Food pantry opens in SG—young resident helps out

By on October 30, 2009

by Susan O’Neill
SUGAR GROVE—Seven-year-old Sugar Grove resident Ty Spillane counted out the $116 on the counter of the Between Friends Food Pantry of Sugar Grove before handing it to Melisa Taylor, who has been the force for opening the food pantry in Sugar Grove. Spillane had earned the money for doing chores around the house, yard work, taking care of his little brother, and some had come from his birthday.

The Kaneland John Shields student heard about the food pantry from a flyer sent home with him from school. He and his mother Carrie decided that the pantry would be a good place to donate his money, to help area families who needed it.
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The food pantry will open its doors on Thursday, Nov. 5, in an area on the west side of the Engineering Enterprises, Inc. building off Route 47. Taylor said the pantry will operate in a fashion similar to a grocery store, with individuals able to choose their own items off the shelves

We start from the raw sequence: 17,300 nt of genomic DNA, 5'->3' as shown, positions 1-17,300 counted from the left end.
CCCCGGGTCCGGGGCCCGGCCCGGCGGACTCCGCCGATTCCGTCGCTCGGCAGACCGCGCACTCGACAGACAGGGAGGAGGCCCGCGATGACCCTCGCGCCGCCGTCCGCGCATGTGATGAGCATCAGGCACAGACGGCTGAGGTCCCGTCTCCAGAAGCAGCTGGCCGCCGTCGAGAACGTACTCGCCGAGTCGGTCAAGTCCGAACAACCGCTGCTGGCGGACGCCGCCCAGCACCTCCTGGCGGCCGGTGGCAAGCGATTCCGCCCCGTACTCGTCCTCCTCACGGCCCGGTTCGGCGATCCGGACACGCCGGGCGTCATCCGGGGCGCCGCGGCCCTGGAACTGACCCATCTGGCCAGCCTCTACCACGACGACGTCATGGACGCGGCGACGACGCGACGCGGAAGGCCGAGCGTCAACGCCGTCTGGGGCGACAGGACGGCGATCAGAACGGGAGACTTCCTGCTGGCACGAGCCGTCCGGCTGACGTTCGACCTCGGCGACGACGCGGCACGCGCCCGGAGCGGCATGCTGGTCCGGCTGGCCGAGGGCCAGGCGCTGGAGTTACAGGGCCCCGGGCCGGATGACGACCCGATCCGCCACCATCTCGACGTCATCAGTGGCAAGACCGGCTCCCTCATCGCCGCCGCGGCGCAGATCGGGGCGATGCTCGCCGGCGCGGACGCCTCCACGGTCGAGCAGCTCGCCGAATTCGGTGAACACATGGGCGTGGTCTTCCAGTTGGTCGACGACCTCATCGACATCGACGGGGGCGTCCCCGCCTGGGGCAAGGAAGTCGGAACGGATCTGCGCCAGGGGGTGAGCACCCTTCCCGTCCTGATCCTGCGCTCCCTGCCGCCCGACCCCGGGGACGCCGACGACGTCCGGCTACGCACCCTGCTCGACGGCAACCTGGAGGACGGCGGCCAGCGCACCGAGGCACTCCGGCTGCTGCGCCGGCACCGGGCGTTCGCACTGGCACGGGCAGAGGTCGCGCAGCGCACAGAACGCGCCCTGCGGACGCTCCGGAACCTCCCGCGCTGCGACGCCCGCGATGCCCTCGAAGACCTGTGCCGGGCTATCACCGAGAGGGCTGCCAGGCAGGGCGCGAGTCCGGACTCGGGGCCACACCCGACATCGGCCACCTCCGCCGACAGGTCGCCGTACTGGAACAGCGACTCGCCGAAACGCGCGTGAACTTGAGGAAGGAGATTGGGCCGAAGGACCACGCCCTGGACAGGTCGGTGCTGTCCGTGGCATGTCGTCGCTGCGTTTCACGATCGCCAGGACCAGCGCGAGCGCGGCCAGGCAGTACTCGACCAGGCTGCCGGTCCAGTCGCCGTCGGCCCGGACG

Taylor said that once she decided to open a food pantry in Sugar Grove, people just started showing up to help. EEI donated the space, Kane County Sheriff Pat Perez donated the shelves from the old jail, and Sugar Grove resident and Plan Commission member Jim Eckert was instrumental in physically getting the pantry up and running.

A website design class at Waubonsee Community College is in the process of designing the website. Area churches have offered to provide volunteers to work at the pantry each week.

“It’s really cool how everyone just stepped up,” Taylor said.

The food pantry is named for two friends, Jeff Malewig and Blake Denton, who died last year in a car crash. Taylor said the idea behind the name and the pantry is that we all have to take care of our friends.

She said the area that the food pantry hopes to serve is the Kaneland School District and the Prestbury Subdivision. The criteria for who is eligible to use the food pantry will be fairly open-ended.

“I truly believe that we’re all going to fall in life,” she said. “It’s about how many hands come out to pick you up. We’ve got to take care of each other.”

Taylor said donations are more than welcome. She said that contributions of food are great, but the pantry can make money donations go further by buying its food from the Northern Illinois Food Bank.

Ty told his mother Carrie he hopes that other people will help the food bank when they see that he was able to do it.

“I’ve always told him, ‘If you give, you get back,’” she said. “This was all him. We’re super-proud of him.”

Photo: Between Friends Food Pantry of Sugar Grove Executive Director Melisa Taylor waits as 7-year-old Sugar Grove resident Ty Spillane counts out the $116 he is donating to the food pantry, which opens Thursday, Nov. 5. Courtesy Photo